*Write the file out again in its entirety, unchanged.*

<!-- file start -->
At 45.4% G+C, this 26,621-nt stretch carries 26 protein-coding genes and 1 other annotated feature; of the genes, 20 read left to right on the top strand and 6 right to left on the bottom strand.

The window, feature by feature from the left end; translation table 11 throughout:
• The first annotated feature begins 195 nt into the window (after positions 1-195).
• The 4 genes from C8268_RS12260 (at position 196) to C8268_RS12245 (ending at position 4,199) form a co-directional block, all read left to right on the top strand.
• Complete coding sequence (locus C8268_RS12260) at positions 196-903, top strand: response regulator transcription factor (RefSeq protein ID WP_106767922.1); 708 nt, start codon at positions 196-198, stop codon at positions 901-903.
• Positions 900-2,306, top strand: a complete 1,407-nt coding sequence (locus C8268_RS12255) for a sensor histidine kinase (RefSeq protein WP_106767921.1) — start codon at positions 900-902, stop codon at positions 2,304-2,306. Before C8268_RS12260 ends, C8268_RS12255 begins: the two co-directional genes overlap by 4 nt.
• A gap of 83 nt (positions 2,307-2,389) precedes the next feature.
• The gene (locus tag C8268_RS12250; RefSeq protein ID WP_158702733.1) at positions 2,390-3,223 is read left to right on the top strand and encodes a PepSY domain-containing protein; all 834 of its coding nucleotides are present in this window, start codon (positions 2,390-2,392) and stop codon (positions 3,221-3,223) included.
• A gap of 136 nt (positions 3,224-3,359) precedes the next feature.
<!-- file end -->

At 45.4% G+C, this 26,621-nt stretch carries 26 protein-coding genes and 1 other annotated feature; of the genes, 20 read left to right on the top strand and 6 right to left on the bottom strand.

The window, feature by feature from the left end; translation table 11 throughout:
• The first annotated feature begins 195 nt into the window (after positions 1-195).
• The 4 genes from C8268_RS12260 (at position 196) to C8268_RS12245 (ending at position 4,199) form a co-directional block, all read left to right on the top strand.
• Complete coding sequence (locus C8268_RS12260) at positions 196-903, top strand: response regulator transcription factor (RefSeq protein ID WP_106767922.1); 708 nt, start codon at positions 196-198, stop codon at positions 901-903.
• Positions 900-2,306, top strand: a complete 1,407-nt coding sequence (locus C8268_RS12255) for a sensor histidine kinase (RefSeq protein WP_106767921.1) — start codon at positions 900-902, stop codon at positions 2,304-2,306. Before C8268_RS12260 ends, C8268_RS12255 begins: the two co-directional genes overlap by 4 nt.
• A gap of 83 nt (positions 2,307-2,389) precedes the next feature.
• The gene (locus tag C8268_RS12250; RefSeq protein ID WP_158702733.1) at positions 2,390-3,223 is read left to right on the top strand and encodes a PepSY domain-containing protein; all 834 of its coding nucleotides are present in this window, start codon (positions 2,390-2,392) and stop codon (positions 3,221-3,223) included.
• A gap of 136 nt (positions 3,224-3,359) precedes the next feature.